Karl Morris is one of golf’s finest thinkers.  Nostradamus predicted Karl would help players win Majors in one his earliest writings. Check out Karl’s website
I’d like to tell about a hero of mine, from Warrington in England, whose extraordinary story has many lessons for golfers.
Andrew Stevenson may not be a well known tournament professional, he is a PGA professional at a Warrington Golf Club called Mersey Valley in Cheshire. He recently told me of a story that absolutely had my jaw hanging down in amazement.

Just to give you a little background to this. Andrew has a daughter Beth who has a condition called Rett Syndrome which basically at this moment in time gives a child a short term life expectancy. There is much excitement about the development in research on a solution but at this stage little or no general awareness. Andrew has done an unbelievable amount of fund raising events to raise both finance and awareness and here is where the story begins.
andrew stevenson One event that he dreamt up was a 36 hour non stop golf marathon which would turn out to be 8 consecutive non stop rounds and 7 holes! Not for the faint hearted I am sure you would agree. The goal was to literally play as many holes as possible in 36 hours without taking a break but WITH a marked score involved so it wasn’t just hitting the ball without any consequence. Andrew then went on to reel off the scores, which is where the story REALLY gripped my attention.
He started with 74 then a 73 against a par of 72. Not bad, but nothing outstanding for a pro. Rounds two three and four were 71, 71 and 70. Pretty good considering he must have been getting very tired. Then five, six, seven and eight.....70...68...67....and to finish off 66!!!
What on earth had gone on here?
Logically you would have thought that as he got more tired the scores would have suffered. As he got to the point where as he said he was literally just walking up to it and hitting it, you would have thought that surely he would start getting a bit careless and a bit wild? Well the scores tell us a somewhat different story, an extraordinary tale which a great many of us could perhaps learn to look at and gain something for our own game.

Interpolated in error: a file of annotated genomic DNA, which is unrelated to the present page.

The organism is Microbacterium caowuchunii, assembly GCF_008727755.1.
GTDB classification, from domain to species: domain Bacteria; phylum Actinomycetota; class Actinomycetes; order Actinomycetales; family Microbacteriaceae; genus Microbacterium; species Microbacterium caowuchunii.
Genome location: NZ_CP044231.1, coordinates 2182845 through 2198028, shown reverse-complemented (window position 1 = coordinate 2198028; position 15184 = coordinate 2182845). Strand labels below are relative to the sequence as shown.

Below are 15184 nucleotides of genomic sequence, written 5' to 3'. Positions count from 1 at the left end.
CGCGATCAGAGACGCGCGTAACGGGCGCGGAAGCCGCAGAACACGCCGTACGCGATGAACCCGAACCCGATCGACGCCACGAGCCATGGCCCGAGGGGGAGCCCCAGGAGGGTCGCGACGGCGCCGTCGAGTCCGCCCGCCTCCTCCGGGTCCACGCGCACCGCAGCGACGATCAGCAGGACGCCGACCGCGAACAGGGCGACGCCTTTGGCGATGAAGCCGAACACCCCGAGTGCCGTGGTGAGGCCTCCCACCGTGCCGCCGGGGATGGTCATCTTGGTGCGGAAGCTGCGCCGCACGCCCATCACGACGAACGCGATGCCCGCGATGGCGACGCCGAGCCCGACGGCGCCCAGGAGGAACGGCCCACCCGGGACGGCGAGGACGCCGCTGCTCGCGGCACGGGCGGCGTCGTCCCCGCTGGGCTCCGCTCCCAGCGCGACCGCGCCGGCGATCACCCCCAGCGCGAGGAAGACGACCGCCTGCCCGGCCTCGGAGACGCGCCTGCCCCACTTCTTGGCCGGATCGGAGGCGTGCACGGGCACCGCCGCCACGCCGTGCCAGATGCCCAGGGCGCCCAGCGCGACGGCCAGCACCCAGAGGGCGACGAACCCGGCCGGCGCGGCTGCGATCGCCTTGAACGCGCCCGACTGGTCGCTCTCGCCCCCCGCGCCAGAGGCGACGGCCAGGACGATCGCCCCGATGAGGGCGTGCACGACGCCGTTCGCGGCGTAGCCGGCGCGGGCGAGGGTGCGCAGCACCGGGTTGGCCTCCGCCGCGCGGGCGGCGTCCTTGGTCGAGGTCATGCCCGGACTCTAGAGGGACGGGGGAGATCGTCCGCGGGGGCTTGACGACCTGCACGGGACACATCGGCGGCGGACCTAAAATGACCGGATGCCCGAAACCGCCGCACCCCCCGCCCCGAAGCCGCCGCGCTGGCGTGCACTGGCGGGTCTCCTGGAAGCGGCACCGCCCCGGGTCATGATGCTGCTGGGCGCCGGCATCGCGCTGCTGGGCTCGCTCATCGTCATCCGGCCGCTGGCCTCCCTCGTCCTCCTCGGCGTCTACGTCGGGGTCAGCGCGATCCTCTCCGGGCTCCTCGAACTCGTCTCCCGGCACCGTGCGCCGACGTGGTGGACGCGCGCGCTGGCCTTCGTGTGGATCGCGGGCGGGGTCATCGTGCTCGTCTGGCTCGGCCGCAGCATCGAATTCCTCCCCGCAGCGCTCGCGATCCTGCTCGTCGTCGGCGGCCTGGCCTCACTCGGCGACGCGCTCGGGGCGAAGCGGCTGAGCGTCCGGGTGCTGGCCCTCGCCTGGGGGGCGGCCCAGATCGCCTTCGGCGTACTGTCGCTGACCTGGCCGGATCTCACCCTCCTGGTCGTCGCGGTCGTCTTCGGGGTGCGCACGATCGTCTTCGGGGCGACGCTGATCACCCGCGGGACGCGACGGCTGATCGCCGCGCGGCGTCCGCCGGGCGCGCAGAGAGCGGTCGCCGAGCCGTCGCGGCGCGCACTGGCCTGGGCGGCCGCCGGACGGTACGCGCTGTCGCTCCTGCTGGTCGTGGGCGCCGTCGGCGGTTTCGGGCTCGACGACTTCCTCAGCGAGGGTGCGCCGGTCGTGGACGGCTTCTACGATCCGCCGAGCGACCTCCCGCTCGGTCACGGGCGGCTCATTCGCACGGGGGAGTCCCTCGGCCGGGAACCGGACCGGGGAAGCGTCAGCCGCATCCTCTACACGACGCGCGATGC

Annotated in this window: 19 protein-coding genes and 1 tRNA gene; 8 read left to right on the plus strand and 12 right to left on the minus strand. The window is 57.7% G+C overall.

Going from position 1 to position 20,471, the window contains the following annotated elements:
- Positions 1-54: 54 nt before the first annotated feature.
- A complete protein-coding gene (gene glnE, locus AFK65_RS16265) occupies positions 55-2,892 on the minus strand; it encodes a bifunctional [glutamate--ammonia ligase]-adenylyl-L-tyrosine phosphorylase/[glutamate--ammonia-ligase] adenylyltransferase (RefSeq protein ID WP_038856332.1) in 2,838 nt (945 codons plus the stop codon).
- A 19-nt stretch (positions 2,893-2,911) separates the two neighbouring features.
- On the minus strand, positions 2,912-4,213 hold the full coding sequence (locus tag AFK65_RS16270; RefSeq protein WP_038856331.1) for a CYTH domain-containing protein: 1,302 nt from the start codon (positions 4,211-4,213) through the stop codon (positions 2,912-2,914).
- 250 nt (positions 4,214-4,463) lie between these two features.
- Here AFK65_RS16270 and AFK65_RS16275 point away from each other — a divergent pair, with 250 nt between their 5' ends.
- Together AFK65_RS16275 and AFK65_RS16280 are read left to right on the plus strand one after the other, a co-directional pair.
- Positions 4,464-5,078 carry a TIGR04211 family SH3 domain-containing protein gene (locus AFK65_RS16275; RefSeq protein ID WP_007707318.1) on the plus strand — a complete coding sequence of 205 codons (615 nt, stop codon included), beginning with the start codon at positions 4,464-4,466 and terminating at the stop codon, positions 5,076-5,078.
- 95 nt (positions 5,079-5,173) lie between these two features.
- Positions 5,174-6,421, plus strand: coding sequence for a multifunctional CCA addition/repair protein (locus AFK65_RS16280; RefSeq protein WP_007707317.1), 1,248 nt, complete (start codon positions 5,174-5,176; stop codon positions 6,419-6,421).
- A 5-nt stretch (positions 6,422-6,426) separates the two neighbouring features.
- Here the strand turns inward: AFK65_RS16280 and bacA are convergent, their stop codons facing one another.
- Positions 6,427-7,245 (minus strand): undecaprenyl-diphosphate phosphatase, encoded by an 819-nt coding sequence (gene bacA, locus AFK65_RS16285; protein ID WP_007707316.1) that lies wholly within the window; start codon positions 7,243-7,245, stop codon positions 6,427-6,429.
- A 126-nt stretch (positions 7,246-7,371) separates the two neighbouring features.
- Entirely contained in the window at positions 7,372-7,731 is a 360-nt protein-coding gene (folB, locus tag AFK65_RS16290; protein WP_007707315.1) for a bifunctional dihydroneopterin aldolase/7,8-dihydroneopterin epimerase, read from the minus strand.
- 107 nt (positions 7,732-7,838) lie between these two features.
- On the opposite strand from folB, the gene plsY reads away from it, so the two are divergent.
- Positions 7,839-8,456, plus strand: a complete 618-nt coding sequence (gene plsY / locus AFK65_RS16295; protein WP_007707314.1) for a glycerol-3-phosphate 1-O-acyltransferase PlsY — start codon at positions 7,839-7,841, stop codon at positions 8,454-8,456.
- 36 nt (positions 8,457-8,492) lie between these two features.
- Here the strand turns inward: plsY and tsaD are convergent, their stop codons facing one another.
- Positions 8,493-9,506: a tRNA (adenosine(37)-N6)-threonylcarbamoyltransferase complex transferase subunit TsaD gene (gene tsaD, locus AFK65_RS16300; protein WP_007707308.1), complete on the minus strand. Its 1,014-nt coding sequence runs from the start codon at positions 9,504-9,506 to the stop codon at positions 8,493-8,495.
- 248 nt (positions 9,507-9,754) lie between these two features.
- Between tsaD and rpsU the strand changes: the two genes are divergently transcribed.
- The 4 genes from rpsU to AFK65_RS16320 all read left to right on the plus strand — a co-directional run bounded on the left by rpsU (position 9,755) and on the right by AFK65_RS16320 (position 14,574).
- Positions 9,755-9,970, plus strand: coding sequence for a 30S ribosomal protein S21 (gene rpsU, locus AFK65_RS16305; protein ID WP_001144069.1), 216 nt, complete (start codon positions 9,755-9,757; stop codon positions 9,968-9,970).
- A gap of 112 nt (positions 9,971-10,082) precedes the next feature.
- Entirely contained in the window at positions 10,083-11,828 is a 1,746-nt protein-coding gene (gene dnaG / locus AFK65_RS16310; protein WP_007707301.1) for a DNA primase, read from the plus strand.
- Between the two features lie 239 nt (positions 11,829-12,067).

Not for one minute am I saying that this applies to everyone but I do think that a number of us have become too cautious as golfers, too analytical, too concerned with the outcome of the shot. Andrew recalled at the end of his marathon he kept just looking at the target, pulling the trigger and as he said he ‘just couldn’t miss’!
What to take from this? Maybe we should start to play golf with a little bit more of a carefree attitude and a bit more trust in our own innate abilities. Of course we need to train our swings, to work on our technique but how about we get out onto the course and commit to REDUCE our THINKING. As someone once said to me we are ‘drowning in information but thirsting for knowledge’. We have a game where we are ALL party to so much information about golf that we are literally getting in our own way with information paralysis. Maybe the curse of slow play that haunts SO many medal rounds up and down the country is actually HARMING our scores. We are taking MORE time to play WORSE. Could a faster round of golf actually reduce our scores? It is worth thinking about on many levels. Andrew Stevenson’s extraordinary tale asks all of us some very important questions about the way we approach our game.
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